Amos Yee has been the target of physical violence and in fact was assaulted in April while on his way to a pre-trial conference at the State Court.
The person who struck the teenager on the face, while reporters with camera crew stood by, was sentenced to three weeks’ jail.
Amos Yee, who has been the centre of much controversy for a video he released on Youtubeon the day of the funeral of Singapore’s former prime minister, Lee Kuan Yew, has also been threatened online with all sorts of harm, including rape.
A grassroots leader was also issued a “stern warning” by the police in June for threats made against the teenager.
Mr Jason Tan Kok Wee, referring to Amos Yee, had posted online that he “would cut his dick and put in his mouth”.
But such threats of violence do not seem to have ceased.
On Friday, some Taiwanese protesters held a protest in support of Amos Yee, calling on the Singapore Government to release the teenager.
The Online Citizen (TOC) reported this on its Facebook page.
Soon, the report attracted comments and shares.
One of those who shared TOC’s report was a certain “Nigel Kee”.
Mr Kee posted [emphasis added]:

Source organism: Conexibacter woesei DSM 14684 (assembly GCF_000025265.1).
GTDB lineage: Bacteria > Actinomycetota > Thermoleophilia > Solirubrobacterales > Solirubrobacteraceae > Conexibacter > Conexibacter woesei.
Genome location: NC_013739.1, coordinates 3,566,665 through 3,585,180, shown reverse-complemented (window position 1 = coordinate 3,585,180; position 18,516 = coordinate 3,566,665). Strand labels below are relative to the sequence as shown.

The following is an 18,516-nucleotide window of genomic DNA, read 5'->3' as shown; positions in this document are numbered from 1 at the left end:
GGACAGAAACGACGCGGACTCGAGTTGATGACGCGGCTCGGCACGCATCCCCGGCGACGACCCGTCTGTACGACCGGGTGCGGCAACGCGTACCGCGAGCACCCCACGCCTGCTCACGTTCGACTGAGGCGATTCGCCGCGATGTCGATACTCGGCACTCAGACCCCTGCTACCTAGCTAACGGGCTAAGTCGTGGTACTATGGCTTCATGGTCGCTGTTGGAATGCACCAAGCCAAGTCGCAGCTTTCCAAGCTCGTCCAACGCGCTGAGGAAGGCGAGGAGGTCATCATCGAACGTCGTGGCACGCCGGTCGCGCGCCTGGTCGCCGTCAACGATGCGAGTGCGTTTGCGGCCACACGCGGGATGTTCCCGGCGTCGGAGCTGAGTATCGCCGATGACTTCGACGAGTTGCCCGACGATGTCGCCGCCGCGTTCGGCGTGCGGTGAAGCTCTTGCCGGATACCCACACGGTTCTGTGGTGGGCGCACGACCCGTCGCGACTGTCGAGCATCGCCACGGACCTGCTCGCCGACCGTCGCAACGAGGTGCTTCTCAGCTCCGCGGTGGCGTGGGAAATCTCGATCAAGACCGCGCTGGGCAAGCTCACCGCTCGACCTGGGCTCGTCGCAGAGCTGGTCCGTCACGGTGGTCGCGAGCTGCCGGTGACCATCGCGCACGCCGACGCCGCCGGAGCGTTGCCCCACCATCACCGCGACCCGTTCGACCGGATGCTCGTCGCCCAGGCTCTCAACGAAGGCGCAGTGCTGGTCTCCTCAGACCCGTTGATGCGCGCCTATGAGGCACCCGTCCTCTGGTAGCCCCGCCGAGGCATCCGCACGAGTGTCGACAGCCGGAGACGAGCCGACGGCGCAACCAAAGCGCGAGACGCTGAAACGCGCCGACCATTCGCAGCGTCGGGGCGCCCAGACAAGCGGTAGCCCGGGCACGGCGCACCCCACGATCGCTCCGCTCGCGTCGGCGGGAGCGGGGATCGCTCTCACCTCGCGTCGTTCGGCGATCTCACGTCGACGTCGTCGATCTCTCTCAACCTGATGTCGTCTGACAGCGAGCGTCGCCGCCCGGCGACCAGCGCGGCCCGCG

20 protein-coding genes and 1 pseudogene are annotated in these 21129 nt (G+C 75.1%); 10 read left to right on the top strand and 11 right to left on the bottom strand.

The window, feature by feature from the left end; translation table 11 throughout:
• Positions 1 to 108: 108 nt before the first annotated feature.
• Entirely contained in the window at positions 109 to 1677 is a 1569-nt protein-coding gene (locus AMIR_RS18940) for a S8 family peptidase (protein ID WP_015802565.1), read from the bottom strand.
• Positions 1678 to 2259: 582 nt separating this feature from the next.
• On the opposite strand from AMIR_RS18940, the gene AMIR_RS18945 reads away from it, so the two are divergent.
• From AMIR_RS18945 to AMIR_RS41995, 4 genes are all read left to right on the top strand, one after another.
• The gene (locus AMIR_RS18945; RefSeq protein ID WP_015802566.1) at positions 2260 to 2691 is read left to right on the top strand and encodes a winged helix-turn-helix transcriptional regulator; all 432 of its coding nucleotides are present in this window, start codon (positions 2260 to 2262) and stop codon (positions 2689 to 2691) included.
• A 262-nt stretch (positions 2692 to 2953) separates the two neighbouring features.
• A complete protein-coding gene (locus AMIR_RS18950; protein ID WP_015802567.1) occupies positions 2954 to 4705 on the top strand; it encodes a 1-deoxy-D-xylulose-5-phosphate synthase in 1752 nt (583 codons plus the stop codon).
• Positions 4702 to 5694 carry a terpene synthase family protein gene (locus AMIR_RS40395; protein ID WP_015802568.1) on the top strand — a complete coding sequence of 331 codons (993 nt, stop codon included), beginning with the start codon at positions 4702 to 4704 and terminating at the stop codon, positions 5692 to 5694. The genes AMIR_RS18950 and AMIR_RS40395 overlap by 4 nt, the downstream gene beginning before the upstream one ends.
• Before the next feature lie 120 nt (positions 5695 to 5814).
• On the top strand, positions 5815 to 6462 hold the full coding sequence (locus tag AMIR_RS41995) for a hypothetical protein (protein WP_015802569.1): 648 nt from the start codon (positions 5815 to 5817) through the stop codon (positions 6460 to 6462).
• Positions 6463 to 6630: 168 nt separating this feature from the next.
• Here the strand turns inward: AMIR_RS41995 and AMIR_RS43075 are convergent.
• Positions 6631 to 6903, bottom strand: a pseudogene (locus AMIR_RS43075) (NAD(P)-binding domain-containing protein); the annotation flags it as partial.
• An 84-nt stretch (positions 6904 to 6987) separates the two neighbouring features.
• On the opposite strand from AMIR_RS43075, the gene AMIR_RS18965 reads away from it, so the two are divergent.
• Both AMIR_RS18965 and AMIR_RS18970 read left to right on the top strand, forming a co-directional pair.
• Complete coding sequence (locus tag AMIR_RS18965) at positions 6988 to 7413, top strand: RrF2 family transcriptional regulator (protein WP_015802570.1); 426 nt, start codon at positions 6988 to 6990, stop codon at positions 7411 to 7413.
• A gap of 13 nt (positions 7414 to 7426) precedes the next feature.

“I think I have never commented on this moron, for he never deserved any attention. But now that I’m speaking. I really hope and I will pay, for him to get raped in prison.”
He ended his post with the hashtag: #tearhimup .
Under Singapore’s laws it is illegal to issued such threats.
Under the Penal Code, criminal intimidation is described as:
“Whoever threatens another with any injury to his person, reputation or property, or to the person or reputation of any one in whom that person is interested, with intent to cause alarm to that person, or to cause that person to do any act which he is not legally bound to do, or to omit to do any act which that person is legally entitled to do, as the means of avoiding the execution of such threat, commits criminal intimidation.”
And “Intentional insult with intent to provoke a breach of the peace” is explained as:
“Whoever intentionally insults, and thereby gives provocation to any person, intending or knowing it to be likely that such provocation will cause him to break the public peace, or to commit any other offence, shall be punished with imprisonment for a term which may extend to 2 years, or with fine, or with both.”